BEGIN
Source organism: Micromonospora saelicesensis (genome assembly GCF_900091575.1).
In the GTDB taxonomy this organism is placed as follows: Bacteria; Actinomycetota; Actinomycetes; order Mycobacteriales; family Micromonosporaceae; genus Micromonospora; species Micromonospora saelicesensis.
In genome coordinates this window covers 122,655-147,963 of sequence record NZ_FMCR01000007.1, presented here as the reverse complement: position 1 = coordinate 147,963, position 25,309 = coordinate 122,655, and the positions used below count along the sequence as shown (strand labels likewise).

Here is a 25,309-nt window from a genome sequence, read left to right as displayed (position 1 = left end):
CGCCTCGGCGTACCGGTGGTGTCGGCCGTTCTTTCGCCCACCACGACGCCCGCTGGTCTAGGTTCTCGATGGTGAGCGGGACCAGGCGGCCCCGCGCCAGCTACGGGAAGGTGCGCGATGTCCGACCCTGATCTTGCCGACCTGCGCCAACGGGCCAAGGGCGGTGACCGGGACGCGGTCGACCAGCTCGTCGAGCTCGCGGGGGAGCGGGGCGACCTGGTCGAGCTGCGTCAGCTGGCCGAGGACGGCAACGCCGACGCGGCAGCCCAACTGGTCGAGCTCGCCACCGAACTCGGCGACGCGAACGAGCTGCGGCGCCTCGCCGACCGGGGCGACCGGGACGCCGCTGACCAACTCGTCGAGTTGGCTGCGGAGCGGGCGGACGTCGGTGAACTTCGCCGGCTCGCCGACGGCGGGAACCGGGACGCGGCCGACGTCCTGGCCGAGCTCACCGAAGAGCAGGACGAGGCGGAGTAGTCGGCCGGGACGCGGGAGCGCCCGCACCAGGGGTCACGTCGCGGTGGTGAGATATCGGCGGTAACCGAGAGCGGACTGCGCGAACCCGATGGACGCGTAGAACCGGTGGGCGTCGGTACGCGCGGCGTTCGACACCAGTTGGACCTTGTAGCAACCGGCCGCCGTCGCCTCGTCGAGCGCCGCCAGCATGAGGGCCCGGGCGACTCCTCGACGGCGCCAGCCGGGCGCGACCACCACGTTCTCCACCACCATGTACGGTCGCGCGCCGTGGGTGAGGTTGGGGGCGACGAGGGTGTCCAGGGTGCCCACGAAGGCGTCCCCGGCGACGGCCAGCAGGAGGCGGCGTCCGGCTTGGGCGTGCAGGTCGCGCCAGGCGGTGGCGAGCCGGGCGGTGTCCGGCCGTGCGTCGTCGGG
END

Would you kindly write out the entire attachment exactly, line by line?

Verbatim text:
Source organism: Micromonospora saelicesensis (genome assembly GCF_900091575.1).
In the GTDB taxonomy this organism is placed as follows: Bacteria; Actinomycetota; Actinomycetes; order Mycobacteriales; family Micromonosporaceae; genus Micromonospora; species Micromonospora saelicesensis.
In genome coordinates this window covers 122,655-147,963 of sequence record NZ_FMCR01000007.1, presented here as the reverse complement: position 1 = coordinate 147,963, position 25,309 = coordinate 122,655, and the positions used below count along the sequence as shown (strand labels likewise).

Here is a 25,309-nt window from a genome sequence, read left to right as displayed (position 1 = left end):
CGCCTCGGCGTACCGGTGGTGTCGGCCGTTCTTTCGCCCACCACGACGCCCGCTGGTCTAGGTTCTCGATGGTGAGCGGGACCAGGCGGCCCCGCGCCAGCTACGGGAAGGTGCGCGATGTCCGACCCTGATCTTGCCGACCTGCGCCAACGGGCCAAGGGCGGTGACCGGGACGCGGTCGACCAGCTCGTCGAGCTCGCGGGGGAGCGGGGCGACCTGGTCGAGCTGCGTCAGCTGGCCGAGGACGGCAACGCCGACGCGGCAGCCCAACTGGTCGAGCTCGCCACCGAACTCGGCGACGCGAACGAGCTGCGGCGCCTCGCCGACCGGGGCGACCGGGACGCCGCTGACCAACTCGTCGAGTTGGCTGCGGAGCGGGCGGACGTCGGTGAACTTCGCCGGCTCGCCGACGGCGGGAACCGGGACGCGGCCGACGTCCTGGCCGAGCTCACCGAAGAGCAGGACGAGGCGGAGTAGTCGGCCGGGACGCGGGAGCGCCCGCACCAGGGGTCACGTCGCGGTGGTGAGATATCGGCGGTAACCGAGAGCGGACTGCGCGAACCCGATGGACGCGTAGAACCGGTGGGCGTCGGTACGCGCGGCGTTCGACACCAGTTGGACCTTGTAGCAACCGGCCGCCGTCGCCTCGTCGAGCGCCGCCAGCATGAGGGCCCGGGCGACTCCTCGACGGCGCCAGCCGGGCGCGACCACCACGTTCTCCACCACCATGTACGGTCGCGCGCCGTGGGTGAGGTTGGGGGCGACGAGGGTGTCCAGGGTGCCCACGAAGGCGTCCCCGGCGACGGCCAGCAGGAGGCGGCGTCCGGCTTGGGCGTGCAGGTCGCGCCAGGCGGTGGCGAGCCGGGCGGTGTCCGGCCGTGCGTCGTCGGG